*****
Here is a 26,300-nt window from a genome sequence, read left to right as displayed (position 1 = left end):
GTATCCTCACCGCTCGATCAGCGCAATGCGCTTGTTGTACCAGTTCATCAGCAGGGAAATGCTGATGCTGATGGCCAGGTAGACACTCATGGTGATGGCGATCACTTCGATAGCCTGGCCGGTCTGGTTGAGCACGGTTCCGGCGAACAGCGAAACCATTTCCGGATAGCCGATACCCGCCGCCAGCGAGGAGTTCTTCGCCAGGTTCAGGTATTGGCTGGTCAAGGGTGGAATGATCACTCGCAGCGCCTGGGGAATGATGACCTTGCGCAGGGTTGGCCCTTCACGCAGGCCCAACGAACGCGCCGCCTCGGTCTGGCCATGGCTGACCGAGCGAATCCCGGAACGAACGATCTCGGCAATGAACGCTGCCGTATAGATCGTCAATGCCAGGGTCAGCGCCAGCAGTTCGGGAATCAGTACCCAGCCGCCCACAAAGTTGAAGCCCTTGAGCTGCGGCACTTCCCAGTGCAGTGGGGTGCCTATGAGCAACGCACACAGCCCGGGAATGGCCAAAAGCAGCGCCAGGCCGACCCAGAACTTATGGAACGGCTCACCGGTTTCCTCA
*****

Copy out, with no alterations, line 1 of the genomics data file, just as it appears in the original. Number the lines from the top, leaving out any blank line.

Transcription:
Here is a 26,300-nt window from a genome sequence, read left to right as displayed (position 1 = left end):